Sept. 20, 2010 -- New health care measures go into effect this week that will have profound implications for all Americans and on the U.S. health care system. But Republicans are still fighting for the repeal of the bill that has become one of the biggest and most controversial health care laws in history.
But a full repeal isn't completely out of the question. The Medicare Catastrophic Coverage Act, which would have been the biggest expansion of Medicare since the 1960's, was repealed in 1989, just one year after it passed.
A full repeal would require a bill to pass in both the House and the Senate, and would need a majority in both Houses. Even if Democrats lost majority control, they still would be able to filibuster it. And even if the repeal bill were to pass both Houses, it could most likely be vetoed by President Obama. A presidential veto can only be overturned by a two-third majority in both the House and Senate.
A more plausible option that Republicans are considering is rejecting funds for various parts of the health care bill and striking down some measures specifically, such as the mandate that would require all Americans to have health insurance. But, again, that would require that Republicans have full control of Congress.
Even though 35 House Democrats did not vote for the health care bill, only one -- Rep. Gene Taylor, D-Miss. -- supports repeal.
Republicans themselves admit that repealing the entire bill is virtually next to impossible.
"I would like to repeal it and replace it," Senate Minority Leader Mitch McConnell, R-Ky., said recently. "What can we do? We can make narrow, targeted efforts to go after the cost problems. Without the president, we can't repeal it. But we can go after portions of it aggressively."
Even House Minority Leader John Boehner, R-Ohio, an outspoken proponent of repeal, refused to use the word when posed the question at a press conference last week.
"I am committed to doing everything that I can do and our team can do to prevent 'Obamacare' from being implemented," Boehner said. "I believe that this bill will ruin the best health care system in the world, and I believe that it will bankrupt our country. And when I say everything, I mean everything."
Republican leaders say they don't expect to make an impact overnight, and insist that this is a long-term strategy. By chipping away at the bill piecemeal, they can reduce its overall effectiveness and make it so weak that it essentially doesn't work.
"Eventually, you have something that looks like Swiss cheese and will, frankly, be about as sturdy as Swiss cheese," Rep. Bill Cassidy, R-La., a practicing physician and assistant whip for the Republican Conference, told ABC News. "And then that will be the point where you replace it with something that achieves the goals of controlling cost, expanding access to quality health care but also reflects the value of the American people."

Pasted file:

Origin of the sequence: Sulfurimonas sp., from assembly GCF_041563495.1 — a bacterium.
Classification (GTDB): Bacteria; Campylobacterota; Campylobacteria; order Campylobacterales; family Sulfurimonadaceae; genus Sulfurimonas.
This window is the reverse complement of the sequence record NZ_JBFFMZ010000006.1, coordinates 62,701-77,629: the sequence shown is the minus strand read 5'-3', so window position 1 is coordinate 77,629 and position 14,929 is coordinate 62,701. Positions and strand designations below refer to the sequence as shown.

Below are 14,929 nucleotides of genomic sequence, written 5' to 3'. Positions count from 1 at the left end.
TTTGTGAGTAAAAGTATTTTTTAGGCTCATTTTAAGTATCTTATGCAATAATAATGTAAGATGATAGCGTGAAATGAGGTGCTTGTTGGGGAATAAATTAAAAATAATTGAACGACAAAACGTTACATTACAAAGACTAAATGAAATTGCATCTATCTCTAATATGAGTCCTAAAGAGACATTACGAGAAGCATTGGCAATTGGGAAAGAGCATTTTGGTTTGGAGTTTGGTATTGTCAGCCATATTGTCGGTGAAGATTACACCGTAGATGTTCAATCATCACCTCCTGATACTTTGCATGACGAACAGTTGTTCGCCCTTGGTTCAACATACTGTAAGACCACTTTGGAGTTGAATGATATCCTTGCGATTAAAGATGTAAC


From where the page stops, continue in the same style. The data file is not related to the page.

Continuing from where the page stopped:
Voices for Repeal Grow Louder
Even as voices for repeal grow louder, the Congressional Budget Office warned last month that repealing key provisions from the health care bill that generated savings for Medicare, Medicaid, or the Children's Health Insurance Program, could increase the deficit by $455 billion.
Many Democrats also are not taking the threat seriously, insisting that once Americans see the benefits kick in, they ultimately will fight against repeal.
In March, Obama dared Republicans to repeal the bill.
"If they want to have that fight, we can have it," the president said at an event in Iowa City. "Because I don't believe that the American people are going to put the insurance industry back in the driver's seat. We've already been there. We're not going back. This country is moving forward."
Democrats are launching major efforts this week to make Americans aware of the changes they will see in their health care plans.
Support among the public has dipped in recent months. The Kaiser Family Foundation's August Health Tracking Poll found that 43 percent favored health care reform, lower than 50 percent in July. Forty-five percent of those polled had an unfavorable view of the law.
A CBS/New York Times poll released last week found that 37 percent of Americans approved of the law, while 49 percent disapproved. However, less than half of those polled, 40 percent, supported repealing the law, and the number decreased even more when the question of each provision, such as the pre-existing condition, was posed.
"The bottom line to that is as more and more people learn about what's in the health reform law, you're going to see an increase in the number of people who say ... 'We support it,'" said Ron Pollack, executive director of Families USA, which has spent between $7 million and $8 million to educate people about what they say are benefits of the new law.
"That's not going to happen overnight," Pollack said. "Those things take time to be absorbed. Over time, you will see that shift."
But opponents of the bill argue that many of the benefits are being overstated.
"Congress must sit down with a blank slate and have an honest and open process to improve America's health care system by empowering patients and their doctors," said Heritage Action for America's chief executive Michael A. Needham, who heads grassroots efforts to push for repeal. "If the law were repealed, nobody would have their perceived benefits stripped away retroactively."
Starting Sept. 23, insurance companies would have to implement several new measures upon renewal, which include no discrimination against children with pre-existing conditions, prohibition against rescinding coverage, prohibition on lifetime limits on insurance coverage and allowing children up to the age of 26 to be included on their parents' plans.